In this paper, we first develop an original theory in which, based on their individual skills and the quality of their business, entrepreneurs can keep their original business (and thus remain novice entrepreneurs), start and keep a new business in the same or another sector along their current business (therefore becoming portfolio entrepreneurs), transfer or shut their original business down to either start a new one (turning themselves into serial entrepreneurs), or enter the labor market as wage workers. We then use the insights from our theory to develop three main hypotheses that are finally tested for a 10-year panel dataset (2001 to 2010) of more than 4000 Vietnamese manufacturing firms. We estimate an occupational choice model and a survival model and find that (i) a greater endowment of human capital is associated with a higher likelihood of a business owner to become a serial or a portfolio entrepreneur; (ii) a higher quality of the new business is associated to a higher likelihood that it is run by any type of habitual entrepreneur. Particularly, high entrepreneurial skills together with a high-quality business positively influence the likelihood of an individual to be serial or portfolio entrepreneur; (iii) ceteris paribus, firms run by serial or portfolio entrepreneurs tend to stay in business longer, although high-quality ones run by novice entrepreneurs endowed with high entrepreneurial skills are those with the lowest probability to leave the market.

Determinants of novice, portfolio, and serial entrepreneurship: an occupational choice approach

Carbonara, Emanuela;Santarelli, Enrico
2020

Abstract

In this paper, we first develop an original theory in which, based on their individual skills and the quality of their business, entrepreneurs can keep their original business (and thus remain novice entrepreneurs), start and keep a new business in the same or another sector along their current business (therefore becoming portfolio entrepreneurs), transfer or shut their original business down to either start a new one (turning themselves into serial entrepreneurs), or enter the labor market as wage workers. We then use the insights from our theory to develop three main hypotheses that are finally tested for a 10-year panel dataset (2001 to 2010) of more than 4000 Vietnamese manufacturing firms. We estimate an occupational choice model and a survival model and find that (i) a greater endowment of human capital is associated with a higher likelihood of a business owner to become a serial or a portfolio entrepreneur; (ii) a higher quality of the new business is associated to a higher likelihood that it is run by any type of habitual entrepreneur. Particularly, high entrepreneurial skills together with a high-quality business positively influence the likelihood of an individual to be serial or portfolio entrepreneur; (iii) ceteris paribus, firms run by serial or portfolio entrepreneurs tend to stay in business longer, although high-quality ones run by novice entrepreneurs endowed with high entrepreneurial skills are those with the lowest probability to leave the market.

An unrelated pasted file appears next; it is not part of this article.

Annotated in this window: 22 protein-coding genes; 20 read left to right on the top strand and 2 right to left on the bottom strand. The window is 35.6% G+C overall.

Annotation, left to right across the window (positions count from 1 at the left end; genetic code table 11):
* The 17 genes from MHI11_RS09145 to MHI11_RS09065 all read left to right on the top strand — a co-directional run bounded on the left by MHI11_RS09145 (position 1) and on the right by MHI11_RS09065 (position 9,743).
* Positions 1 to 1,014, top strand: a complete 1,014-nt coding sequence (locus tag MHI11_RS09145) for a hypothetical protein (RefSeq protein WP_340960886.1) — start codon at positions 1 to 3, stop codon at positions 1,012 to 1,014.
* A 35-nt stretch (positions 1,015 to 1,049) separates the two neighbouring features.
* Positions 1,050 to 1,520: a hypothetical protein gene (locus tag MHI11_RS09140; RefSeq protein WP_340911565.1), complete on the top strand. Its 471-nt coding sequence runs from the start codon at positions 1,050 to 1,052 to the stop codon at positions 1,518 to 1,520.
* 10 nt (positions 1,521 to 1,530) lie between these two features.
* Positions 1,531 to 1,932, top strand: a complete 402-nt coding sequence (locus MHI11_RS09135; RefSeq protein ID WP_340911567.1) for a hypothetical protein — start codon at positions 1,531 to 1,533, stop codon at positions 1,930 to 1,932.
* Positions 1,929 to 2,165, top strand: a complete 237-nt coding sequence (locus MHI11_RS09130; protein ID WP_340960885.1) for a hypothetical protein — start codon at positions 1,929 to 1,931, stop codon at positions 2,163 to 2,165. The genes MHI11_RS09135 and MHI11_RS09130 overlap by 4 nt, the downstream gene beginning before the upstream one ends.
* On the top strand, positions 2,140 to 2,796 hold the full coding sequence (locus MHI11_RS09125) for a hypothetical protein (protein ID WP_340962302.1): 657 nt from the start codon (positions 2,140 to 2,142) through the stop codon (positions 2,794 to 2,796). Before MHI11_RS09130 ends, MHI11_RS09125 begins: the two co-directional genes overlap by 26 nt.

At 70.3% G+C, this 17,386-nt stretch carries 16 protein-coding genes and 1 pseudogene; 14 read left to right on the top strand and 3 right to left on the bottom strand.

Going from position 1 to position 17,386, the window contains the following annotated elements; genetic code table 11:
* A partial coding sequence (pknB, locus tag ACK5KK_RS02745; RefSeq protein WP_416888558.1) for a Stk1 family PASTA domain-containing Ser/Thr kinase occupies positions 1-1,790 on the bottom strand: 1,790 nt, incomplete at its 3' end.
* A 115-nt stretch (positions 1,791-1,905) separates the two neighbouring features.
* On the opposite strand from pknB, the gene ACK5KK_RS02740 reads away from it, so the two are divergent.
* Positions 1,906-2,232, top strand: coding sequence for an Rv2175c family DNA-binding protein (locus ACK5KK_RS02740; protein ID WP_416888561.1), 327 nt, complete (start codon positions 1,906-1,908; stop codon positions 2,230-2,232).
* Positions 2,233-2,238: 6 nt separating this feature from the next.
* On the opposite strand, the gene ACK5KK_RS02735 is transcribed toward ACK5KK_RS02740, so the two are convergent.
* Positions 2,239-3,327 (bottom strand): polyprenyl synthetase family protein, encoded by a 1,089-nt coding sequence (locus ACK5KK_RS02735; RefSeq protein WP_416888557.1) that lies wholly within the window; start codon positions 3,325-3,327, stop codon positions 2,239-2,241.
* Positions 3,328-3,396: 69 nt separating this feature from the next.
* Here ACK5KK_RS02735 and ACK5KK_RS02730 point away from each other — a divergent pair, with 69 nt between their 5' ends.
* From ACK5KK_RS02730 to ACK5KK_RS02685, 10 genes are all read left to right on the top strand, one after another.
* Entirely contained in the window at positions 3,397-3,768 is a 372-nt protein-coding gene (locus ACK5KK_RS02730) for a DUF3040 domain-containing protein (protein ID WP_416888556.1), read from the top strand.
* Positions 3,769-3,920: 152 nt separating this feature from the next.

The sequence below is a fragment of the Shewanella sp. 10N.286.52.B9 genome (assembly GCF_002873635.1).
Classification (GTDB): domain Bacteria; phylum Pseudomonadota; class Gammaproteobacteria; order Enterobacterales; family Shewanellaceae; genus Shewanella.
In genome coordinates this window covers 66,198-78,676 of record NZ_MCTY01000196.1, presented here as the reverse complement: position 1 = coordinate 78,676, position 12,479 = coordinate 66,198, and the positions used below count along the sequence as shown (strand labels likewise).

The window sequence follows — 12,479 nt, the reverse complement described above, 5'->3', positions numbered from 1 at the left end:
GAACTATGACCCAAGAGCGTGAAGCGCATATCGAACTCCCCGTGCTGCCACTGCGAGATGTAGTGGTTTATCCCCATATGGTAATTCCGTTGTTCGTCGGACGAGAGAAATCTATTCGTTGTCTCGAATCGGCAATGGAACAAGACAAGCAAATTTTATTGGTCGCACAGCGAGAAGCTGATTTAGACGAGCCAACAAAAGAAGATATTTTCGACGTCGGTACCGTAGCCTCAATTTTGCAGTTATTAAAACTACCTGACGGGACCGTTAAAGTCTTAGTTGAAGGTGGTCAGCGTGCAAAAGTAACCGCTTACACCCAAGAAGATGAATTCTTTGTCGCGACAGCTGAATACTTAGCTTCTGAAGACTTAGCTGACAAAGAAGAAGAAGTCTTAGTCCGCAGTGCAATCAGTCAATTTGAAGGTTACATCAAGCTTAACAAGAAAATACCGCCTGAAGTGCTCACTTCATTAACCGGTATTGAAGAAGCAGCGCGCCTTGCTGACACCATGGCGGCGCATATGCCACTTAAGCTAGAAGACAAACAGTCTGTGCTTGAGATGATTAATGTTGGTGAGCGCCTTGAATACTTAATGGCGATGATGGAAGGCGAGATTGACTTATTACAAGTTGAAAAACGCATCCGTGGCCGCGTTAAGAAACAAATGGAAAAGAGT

Carbonara, Emanuela; Tran, Hien Thu; Santarelli, Enrico*
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Utilizza questo identificativo per citare o creare un link a questo documento: http://hdl.handle.net/11585/668738
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